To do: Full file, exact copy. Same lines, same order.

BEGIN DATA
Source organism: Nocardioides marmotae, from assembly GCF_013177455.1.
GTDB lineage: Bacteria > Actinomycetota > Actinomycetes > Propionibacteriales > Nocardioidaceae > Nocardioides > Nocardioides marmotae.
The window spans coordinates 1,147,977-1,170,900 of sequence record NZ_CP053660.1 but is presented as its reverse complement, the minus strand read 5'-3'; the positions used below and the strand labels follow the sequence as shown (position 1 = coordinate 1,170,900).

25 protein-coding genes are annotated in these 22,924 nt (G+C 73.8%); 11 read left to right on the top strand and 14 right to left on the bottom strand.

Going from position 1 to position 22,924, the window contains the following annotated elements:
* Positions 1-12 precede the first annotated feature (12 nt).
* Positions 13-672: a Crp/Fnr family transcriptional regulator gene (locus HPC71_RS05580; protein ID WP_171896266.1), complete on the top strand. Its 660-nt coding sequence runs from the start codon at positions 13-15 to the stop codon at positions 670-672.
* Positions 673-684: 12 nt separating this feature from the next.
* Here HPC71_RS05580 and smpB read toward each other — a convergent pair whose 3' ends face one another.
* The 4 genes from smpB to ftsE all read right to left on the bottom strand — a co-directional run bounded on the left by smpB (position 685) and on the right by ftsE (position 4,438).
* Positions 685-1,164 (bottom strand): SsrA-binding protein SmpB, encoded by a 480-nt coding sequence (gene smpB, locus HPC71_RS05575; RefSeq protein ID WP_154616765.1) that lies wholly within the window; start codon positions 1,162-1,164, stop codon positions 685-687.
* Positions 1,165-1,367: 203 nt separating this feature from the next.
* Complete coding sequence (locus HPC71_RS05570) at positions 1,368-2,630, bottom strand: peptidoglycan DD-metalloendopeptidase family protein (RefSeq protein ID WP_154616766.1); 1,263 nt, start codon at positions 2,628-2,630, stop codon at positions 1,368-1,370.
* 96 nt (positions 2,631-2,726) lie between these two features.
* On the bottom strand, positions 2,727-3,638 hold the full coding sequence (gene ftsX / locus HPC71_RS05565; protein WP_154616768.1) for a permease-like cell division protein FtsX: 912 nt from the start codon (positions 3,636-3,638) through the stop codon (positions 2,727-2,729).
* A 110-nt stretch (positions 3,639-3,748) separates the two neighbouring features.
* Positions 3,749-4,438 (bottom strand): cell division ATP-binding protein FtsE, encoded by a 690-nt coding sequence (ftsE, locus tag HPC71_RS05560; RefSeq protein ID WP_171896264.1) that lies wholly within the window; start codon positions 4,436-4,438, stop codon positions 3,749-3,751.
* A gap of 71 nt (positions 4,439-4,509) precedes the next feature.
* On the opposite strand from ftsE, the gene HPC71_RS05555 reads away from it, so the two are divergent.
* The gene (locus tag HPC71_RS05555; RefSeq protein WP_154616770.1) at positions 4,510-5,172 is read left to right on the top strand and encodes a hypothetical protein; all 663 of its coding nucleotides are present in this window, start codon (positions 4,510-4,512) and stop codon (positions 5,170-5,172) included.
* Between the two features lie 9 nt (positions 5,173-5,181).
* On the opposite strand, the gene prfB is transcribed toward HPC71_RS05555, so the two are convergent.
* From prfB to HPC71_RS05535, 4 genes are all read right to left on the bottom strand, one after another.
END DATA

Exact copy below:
Source organism: Nocardioides marmotae, from assembly GCF_013177455.1.
GTDB lineage: Bacteria > Actinomycetota > Actinomycetes > Propionibacteriales > Nocardioidaceae > Nocardioides > Nocardioides marmotae.
The window spans coordinates 1,147,977-1,170,900 of sequence record NZ_CP053660.1 but is presented as its reverse complement, the minus strand read 5'-3'; the positions used below and the strand labels follow the sequence as shown (position 1 = coordinate 1,170,900).

25 protein-coding genes are annotated in these 22,924 nt (G+C 73.8%); 11 read left to right on the top strand and 14 right to left on the bottom strand.

Going from position 1 to position 22,924, the window contains the following annotated elements:
* Positions 1-12 precede the first annotated feature (12 nt).
* Positions 13-672: a Crp/Fnr family transcriptional regulator gene (locus HPC71_RS05580; protein ID WP_171896266.1), complete on the top strand. Its 660-nt coding sequence runs from the start codon at positions 13-15 to the stop codon at positions 670-672.
* Positions 673-684: 12 nt separating this feature from the next.
* Here HPC71_RS05580 and smpB read toward each other — a convergent pair whose 3' ends face one another.
* The 4 genes from smpB to ftsE all read right to left on the bottom strand — a co-directional run bounded on the left by smpB (position 685) and on the right by ftsE (position 4,438).
* Positions 685-1,164 (bottom strand): SsrA-binding protein SmpB, encoded by a 480-nt coding sequence (gene smpB, locus HPC71_RS05575; RefSeq protein ID WP_154616765.1) that lies wholly within the window; start codon positions 1,162-1,164, stop codon positions 685-687.
* Positions 1,165-1,367: 203 nt separating this feature from the next.
* Complete coding sequence (locus HPC71_RS05570) at positions 1,368-2,630, bottom strand: peptidoglycan DD-metalloendopeptidase family protein (RefSeq protein ID WP_154616766.1); 1,263 nt, start codon at positions 2,628-2,630, stop codon at positions 1,368-1,370.
* 96 nt (positions 2,631-2,726) lie between these two features.
* On the bottom strand, positions 2,727-3,638 hold the full coding sequence (gene ftsX / locus HPC71_RS05565; protein WP_154616768.1) for a permease-like cell division protein FtsX: 912 nt from the start codon (positions 3,636-3,638) through the stop codon (positions 2,727-2,729).
* A 110-nt stretch (positions 3,639-3,748) separates the two neighbouring features.
* Positions 3,749-4,438 (bottom strand): cell division ATP-binding protein FtsE, encoded by a 690-nt coding sequence (ftsE, locus tag HPC71_RS05560; RefSeq protein ID WP_171896264.1) that lies wholly within the window; start codon positions 4,436-4,438, stop codon positions 3,749-3,751.
* A gap of 71 nt (positions 4,439-4,509) precedes the next feature.
* On the opposite strand from ftsE, the gene HPC71_RS05555 reads away from it, so the two are divergent.
* The gene (locus tag HPC71_RS05555; RefSeq protein WP_154616770.1) at positions 4,510-5,172 is read left to right on the top strand and encodes a hypothetical protein; all 663 of its coding nucleotides are present in this window, start codon (positions 4,510-4,512) and stop codon (positions 5,170-5,172) included.
* Between the two features lie 9 nt (positions 5,173-5,181).
* On the opposite strand, the gene prfB is transcribed toward HPC71_RS05555, so the two are convergent.
* From prfB to HPC71_RS05535, 4 genes are all read right to left on the bottom strand, one after another.